I had three minutes, which was perhaps part of the problem. A professor barely clears his throat in three minutes. This was to be the first in a chain reaction of miscues that doomed me from the start.
It’s happened to all of us. You prepare. You plan. You strategize and try to imagine clearly how the speaking event will work. And then the moment comes, and sometimes the best-laid plans disintegrate like a sandcastle at high tide.
Bombing is rarely more painful than when it involves a presentation in front of a few hundred people. Believe me, its even worse if you introduce yourself as a professor of communication just before making a complete hash of communicating. As for a recent foul-up, after leaving the podium I thought I could almost hear someone whisper, “You know what they say, ‘If you can’t do it, maybe you can teach it.’”
In actual fact, making a presentation is a significant stressor. It’s one of the moments where our fluency is linked to the full presentation of our physical selves. It’s one thing to misspeak in a note or an e-mail. It’s another to be drag your entire person to the scene of the accident so that there can be no doubt who the fool was.
I collect these moments and we study them. It seemed ok to laugh when Vice Presidential candidate Dan Quayle screwed up the slogan of the United Negro College Fund. “A mind is a terrible thing to waste” is what the Fund said in its messages. Quayle morphed this memorable idea into a head-scratching “It’s a terrible thing to lose one’s mind.” But it’s clearly not ok when the botch is your own.
The occasion for my verbal meltdown was in brief testimony at a hearing in front of an important regional commission. My job was simply to add my voice and a few well-chosen words urging the panel to use its good offices to prevent an energy company from inflicting an environmental scar on a much-loved creek. I had three minutes, which was perhaps part of the problem. A professor barely clears his throat in three minutes. This was to be the first in a chain reaction of miscues that doomed me from the start.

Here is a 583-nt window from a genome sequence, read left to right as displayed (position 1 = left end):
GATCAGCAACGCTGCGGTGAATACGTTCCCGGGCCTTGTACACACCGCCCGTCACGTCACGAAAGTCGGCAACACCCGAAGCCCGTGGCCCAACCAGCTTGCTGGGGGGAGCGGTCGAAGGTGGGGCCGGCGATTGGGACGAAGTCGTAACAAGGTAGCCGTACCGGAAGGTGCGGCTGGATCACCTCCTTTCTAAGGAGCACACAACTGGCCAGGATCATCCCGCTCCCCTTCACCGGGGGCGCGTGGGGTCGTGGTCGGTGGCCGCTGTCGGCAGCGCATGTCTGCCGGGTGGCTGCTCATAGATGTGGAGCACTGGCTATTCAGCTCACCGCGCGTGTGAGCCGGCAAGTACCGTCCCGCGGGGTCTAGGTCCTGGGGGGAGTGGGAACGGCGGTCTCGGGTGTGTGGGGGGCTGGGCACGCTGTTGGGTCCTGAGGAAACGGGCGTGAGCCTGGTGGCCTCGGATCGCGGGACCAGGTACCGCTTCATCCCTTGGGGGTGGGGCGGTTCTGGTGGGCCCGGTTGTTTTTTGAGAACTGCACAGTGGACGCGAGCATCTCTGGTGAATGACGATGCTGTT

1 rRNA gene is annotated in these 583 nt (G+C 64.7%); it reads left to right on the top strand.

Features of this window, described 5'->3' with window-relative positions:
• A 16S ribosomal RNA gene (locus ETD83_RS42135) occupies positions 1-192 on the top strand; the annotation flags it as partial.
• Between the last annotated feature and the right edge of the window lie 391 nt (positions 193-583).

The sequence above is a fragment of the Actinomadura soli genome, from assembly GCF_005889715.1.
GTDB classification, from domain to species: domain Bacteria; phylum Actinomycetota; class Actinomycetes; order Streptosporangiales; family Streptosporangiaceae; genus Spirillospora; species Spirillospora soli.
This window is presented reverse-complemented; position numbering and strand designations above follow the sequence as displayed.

I stammered. I couldn’t easily read my notes. The microphone drooped. I had a poster-sized photo of the creek and no place to put it. And, to trigger this collapsing house of cards, I didn’t hear the Chair call me for my remarks. If the NTSB were reconstructing this train wreck, this is what they’d note:
- The speaker placed himself in the back, and way too far from the podium, requiring him to run down the aisle and cross in front of the group while apologizing for not first hearing his name. In my defense, applause from the audience had just drowned the Chair’s call for the next speaker. The group was still expressing its appreciation for the 14 year-old who just delivered a pitch-perfect little sermon on environmental stewardship. Never be the next act after a kid.
- Out of breath, I suddenly realized that while I had my notes, I could not read them. Both hands were occupied: one holding the large photo, and the other, my written remarks. So my reading glasses remained unhelpful in my pocket, and the time-clock was ticking down.
- I decided to wing it. This is never a good idea, somewhat akin to a commercial pilot deciding instruments are not needed because he’s sure he will know the right airport when he sees it. While you don’t simply want to read notes to an audience, they are prepared for a reason. They help you remember. They represent a considered effort to introduce ideas in the right sequence.
- I tried to recall the names of some important figures that helped explain the significance of my argument. But in the rush of early disorganization I couldn’t find them on the page, finally mutating the two people by mis-matching their first and last names.
- And then I suddenly experienced the rush of anguish that happens when you know you’ve messed up. My voice faltered; I knew I had already missed my chance. There was little to do before rummaging for a final thought before slinking away.
It was all over in perhaps four minutes, and probably the worst presentation I’d given in my adult life (though my students might offer some other contenders for the prize). It ruined the rest of my day.
The ballasts of age and time help remind us of better outcomes. I lecture to full and mostly appreciative classes at least 100 days a year. I write all the time. I know I can be fluent. And I’ll cherish whatever successes I can reclaim in the future. It’s harder when there are fewer opportunities to try again. Then, the wound of a bad outing heals more slowly. But take heart in the knowledge that we all bomb, and the next time will surely be better.